Thursday, September 02, 2021

Ordinary Lives

Wreck of the White Ship, 1120 CE

 Lately I've been thinking a lot about William Aelthing, only legitimate son and heir of England's Henry I. Of course I have, because that's what I do. I wonder – how would English history be different if William hadn't died in a shipwreck when he was seventeen? I love history and read about it constantly, especially European history, and specifically British and Roman history, and have since I was a child. I know quite a bit more about the history of late Roman republic/early Empire than the average person off the street. Same with English history.  I read about the famous folks because they are most written about, but what really interests me is the lives of ordinary people in the past. Like so many historical mystery authors of my generation, I was inspired by the books of Ellis Peters, who wrote about the day-to-day life of a humble Benedictine monk who lived during a vicious period of English history called the Anarchy, a forty-year-long civil war in the twelfth century between two claimants to the throne –  after the Aelthing's death, the only surviving legitimate child of Henry I, his daughter Empress Maude, and Henry's nephew Stephen, whose claim was at least partly based on the fact he was a guy and not a girl.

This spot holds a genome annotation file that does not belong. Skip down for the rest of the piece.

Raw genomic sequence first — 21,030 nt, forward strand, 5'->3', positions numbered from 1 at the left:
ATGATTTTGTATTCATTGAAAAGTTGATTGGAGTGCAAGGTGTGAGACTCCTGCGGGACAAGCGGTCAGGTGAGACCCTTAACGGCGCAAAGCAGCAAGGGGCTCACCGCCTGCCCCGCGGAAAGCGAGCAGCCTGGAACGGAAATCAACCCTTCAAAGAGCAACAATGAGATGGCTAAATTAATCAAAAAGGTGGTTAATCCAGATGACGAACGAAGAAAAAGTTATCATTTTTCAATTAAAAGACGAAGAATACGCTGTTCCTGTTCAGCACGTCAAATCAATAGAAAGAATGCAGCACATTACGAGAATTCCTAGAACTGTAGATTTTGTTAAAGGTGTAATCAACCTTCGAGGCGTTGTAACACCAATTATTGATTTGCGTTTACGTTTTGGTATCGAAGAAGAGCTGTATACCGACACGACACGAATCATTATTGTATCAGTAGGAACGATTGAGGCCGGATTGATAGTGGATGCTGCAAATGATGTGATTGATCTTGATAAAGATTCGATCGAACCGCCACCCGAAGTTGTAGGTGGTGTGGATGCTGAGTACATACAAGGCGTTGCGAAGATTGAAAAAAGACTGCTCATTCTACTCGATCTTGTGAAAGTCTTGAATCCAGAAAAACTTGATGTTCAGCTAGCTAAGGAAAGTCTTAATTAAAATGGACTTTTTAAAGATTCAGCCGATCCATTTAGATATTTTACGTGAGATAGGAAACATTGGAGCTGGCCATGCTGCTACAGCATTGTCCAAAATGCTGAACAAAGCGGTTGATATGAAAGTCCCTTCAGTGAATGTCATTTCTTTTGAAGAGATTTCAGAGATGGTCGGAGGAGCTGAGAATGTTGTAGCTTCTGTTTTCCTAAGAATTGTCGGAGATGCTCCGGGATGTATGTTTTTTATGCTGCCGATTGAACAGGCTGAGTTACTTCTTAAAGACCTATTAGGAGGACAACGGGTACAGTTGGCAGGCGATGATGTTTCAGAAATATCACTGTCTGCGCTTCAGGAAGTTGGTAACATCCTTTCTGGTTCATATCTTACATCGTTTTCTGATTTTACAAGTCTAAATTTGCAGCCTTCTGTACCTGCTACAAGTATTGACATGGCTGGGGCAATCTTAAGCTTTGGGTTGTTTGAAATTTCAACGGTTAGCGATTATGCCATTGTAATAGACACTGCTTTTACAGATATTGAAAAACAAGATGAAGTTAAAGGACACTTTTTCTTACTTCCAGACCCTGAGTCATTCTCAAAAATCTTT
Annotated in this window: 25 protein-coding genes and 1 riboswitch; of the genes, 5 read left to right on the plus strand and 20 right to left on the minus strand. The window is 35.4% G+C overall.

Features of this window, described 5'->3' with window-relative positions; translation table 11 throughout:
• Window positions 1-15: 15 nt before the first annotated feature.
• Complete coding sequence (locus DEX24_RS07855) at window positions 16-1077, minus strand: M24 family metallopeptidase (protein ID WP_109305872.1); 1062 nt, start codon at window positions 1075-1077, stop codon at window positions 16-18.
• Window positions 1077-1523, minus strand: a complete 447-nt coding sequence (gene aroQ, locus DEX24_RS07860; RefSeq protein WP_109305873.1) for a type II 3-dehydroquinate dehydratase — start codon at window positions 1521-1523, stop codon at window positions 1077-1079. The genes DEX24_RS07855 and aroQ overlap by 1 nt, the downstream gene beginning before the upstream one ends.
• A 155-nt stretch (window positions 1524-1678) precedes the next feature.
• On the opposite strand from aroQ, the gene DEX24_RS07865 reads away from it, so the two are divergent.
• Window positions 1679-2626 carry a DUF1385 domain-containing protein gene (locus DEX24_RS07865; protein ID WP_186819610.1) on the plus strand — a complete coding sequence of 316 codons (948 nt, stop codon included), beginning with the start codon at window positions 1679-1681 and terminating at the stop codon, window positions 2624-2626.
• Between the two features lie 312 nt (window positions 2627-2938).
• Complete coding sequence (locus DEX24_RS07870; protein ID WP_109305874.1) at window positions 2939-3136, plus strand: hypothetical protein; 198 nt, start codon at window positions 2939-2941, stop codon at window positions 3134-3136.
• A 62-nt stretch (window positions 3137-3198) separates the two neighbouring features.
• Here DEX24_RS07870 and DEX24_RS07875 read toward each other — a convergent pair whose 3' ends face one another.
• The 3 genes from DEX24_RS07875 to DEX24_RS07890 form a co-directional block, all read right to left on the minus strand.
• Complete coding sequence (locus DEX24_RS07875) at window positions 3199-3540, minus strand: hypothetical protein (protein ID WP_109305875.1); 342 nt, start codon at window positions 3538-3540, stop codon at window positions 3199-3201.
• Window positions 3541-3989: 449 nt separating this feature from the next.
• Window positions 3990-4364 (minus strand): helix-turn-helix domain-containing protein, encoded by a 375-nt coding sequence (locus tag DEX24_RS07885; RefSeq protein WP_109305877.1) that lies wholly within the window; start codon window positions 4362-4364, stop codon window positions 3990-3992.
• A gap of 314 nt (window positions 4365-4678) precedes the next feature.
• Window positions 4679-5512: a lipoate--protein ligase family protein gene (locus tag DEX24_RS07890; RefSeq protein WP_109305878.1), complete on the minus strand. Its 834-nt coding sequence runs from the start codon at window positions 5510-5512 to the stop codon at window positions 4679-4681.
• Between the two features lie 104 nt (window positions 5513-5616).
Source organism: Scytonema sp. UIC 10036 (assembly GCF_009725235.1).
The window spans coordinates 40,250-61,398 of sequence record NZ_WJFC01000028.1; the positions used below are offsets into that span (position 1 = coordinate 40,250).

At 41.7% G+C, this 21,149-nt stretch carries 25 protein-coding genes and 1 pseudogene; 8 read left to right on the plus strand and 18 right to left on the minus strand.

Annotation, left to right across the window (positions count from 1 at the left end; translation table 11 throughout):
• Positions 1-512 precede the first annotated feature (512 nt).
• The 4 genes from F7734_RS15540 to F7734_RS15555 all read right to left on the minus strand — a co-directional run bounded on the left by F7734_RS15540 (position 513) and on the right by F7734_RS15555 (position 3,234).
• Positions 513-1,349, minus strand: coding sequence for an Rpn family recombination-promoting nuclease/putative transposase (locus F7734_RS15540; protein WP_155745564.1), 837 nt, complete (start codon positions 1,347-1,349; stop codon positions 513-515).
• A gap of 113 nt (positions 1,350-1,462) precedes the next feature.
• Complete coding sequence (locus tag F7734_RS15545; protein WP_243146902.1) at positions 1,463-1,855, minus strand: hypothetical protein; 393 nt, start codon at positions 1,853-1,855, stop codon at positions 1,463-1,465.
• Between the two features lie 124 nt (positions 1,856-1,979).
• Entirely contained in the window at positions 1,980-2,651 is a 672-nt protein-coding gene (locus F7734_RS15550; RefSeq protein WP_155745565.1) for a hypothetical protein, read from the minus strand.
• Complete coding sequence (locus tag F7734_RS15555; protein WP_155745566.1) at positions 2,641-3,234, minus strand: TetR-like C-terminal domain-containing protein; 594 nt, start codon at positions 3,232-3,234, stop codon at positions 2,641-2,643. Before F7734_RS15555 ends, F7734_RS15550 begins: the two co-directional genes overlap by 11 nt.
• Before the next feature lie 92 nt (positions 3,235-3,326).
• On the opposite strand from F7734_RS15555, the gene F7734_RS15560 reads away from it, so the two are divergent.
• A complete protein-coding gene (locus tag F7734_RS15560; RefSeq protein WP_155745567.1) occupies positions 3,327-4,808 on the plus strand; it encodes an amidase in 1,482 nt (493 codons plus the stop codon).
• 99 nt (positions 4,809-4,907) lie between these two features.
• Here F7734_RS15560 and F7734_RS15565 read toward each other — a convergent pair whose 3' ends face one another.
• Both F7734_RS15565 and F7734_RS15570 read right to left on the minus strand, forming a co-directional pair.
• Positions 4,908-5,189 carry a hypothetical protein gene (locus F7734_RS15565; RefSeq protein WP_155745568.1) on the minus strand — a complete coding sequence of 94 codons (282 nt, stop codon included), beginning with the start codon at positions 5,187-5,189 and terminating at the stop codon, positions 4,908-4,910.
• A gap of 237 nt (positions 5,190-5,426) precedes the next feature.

When the opposing armies passed through any area of the country, misery and slaughter ensued. But most of the time ordinary, run-of-the mill English people lived their lives undisturbed. Most of them probably didn't care who was on the throne. A lot of them probably didn't even know. 

I've always thought that's interesting. What was it like to live an ordinary life in extraordinary times?

This interest in ordinary people's lives began to extend into American history for me when I got into my own genealogy in the 1990s and found out that I have many ancestors who were famous-event and/or famous-person adjacent, i.e. one of my so-many-greats grandmothers was the sister of Revolutionary war general Mad Anthony Wayne. General Daniel Morgan's sister is another direct ancestor. My Casey  grandfather of many generations back was in Francis Marion's regiment. My favorite direct ancestor from Revolutionary times was a young British soldier named Stephenson who deserted in South Carolina, hid out for the duration with an Irish-born farmer and ended up marrying his daughter. And those are just ancestors who lived in the 18th century. None of them are famous, but all of their lives were touched by the actions of powerful people and by events they did not cause and some may not have even cared about if they hadn't been forced to deal with them. 

That's what I like to write about. Ordinary lives lived in extraordinary times. What must it have been like to live then? How'd it feel? How'd they cope? 

You Dear Readers are familiar with the Chinese curse, “May you live in interesting times.” We're all cursed, I think, because we always live in interesting times. In 200 years our descendants will be looking back at us in wonder and thinking, “How'd it feel? How did they cope?”

No comments: